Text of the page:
While seeing her successes, I also saw the worth ethic to accompany it. The way in which she would stay on task was unrequited. Her assignments would come before having fun or talking to friends or even having dinner at times. In my eyes, she did everything right. I saw kindness and willingness to sacrifice time in order to get it right, in more than one aspect. And I ultimately saw myself a little confused and possibly jealous.

There was perhaps a stage in my life where I was more insecure than I am today, and that could only feed into the idea that I wanted things that weren’t immediate to my makeup as a person. Nearing the end of middle school I had lost some academic motivation and just wanted what she had, in terms of spotless grades and ways to solve just about anything. For some time it really upset me. I thought life would be so easy if school wasn’t my number one worry. Having the significant rankings of things like test scores would mean I was succeeding, or so I thought.

I wanted these things to better myself, and not to be jealous or upset. Although it wasn’t simple, I eventually had a change of mind that led me to realize that we were separate people and there had to be things that I had that maybe she didn’t. If I could work for what I wanted, maybe it wouldn’t come easily, but I could get what I wanted in some form.

I began to believe in myself and see that I had strengths. My constant love for sports, especially baseball, created a commitment that I would never intend to break. I was always playing and creating, just like I had when I was little. I was free and used my talents to have fun and to try to always improve. I discovered that I loved to write in school, something I wouldn’t confess to myself until I was older. I would write my heart out just as I had put words towards songs I would sing to myself. A thought came to me that I was a big dreamer, a skill that I had learned from the avoidance of boredom. These were the little things that couldn’t be scored that put us apart. A few years ago, I heard my sister say “I wish I could be good at every single sport I tried,” referring to me. Whether or not it was true was unimportant, but instead what it meant. This was a response to a statement of mine that resembled “I wish I was perfect in school,” or something along those lines. My theory of our difference was now proven by a statement of her, a statement I may never forget.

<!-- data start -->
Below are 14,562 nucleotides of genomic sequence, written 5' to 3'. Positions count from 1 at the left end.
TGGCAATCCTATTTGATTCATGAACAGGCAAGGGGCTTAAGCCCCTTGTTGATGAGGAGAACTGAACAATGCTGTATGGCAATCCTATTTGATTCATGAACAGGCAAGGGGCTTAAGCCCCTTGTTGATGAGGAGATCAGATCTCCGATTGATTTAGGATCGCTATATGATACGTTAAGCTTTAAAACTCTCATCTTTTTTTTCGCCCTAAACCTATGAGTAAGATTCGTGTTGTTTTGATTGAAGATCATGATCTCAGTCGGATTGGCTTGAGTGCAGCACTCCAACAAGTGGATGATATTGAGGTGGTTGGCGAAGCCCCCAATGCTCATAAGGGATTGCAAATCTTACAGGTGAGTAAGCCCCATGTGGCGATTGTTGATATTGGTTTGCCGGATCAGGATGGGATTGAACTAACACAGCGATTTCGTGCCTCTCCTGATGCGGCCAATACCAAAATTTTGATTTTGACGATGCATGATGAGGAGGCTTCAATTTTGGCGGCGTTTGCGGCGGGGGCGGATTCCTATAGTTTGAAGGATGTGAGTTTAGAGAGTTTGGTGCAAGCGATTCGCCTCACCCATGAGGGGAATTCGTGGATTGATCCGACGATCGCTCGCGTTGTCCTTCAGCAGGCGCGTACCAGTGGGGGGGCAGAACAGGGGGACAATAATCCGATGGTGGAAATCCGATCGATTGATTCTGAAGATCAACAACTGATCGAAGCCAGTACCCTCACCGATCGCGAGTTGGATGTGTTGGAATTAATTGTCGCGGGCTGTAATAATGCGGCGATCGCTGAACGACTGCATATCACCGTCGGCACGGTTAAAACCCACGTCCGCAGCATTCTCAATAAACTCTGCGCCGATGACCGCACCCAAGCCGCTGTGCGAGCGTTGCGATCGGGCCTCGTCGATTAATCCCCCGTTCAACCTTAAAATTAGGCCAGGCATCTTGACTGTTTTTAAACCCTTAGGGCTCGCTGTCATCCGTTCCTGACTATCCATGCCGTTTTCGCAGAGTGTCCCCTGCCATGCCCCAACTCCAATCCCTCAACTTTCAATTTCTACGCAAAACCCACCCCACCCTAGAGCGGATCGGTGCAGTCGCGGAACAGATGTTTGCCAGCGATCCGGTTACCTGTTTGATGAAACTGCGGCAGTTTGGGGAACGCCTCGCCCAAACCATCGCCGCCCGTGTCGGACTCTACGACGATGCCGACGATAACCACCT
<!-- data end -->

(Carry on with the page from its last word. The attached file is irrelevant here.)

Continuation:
What I have learned from my time following a successful sibling is that we are all different. Also, I decided that it is not wrong to want things that aren’t immediate to you. However, it is wrong to think that having a different makeup is the wrong makeup, and a life is better than your own personal life. I realized that being around success breeds success. The longing for perfection is not a crime, and in turn is better than seeing one’s dear to you fail.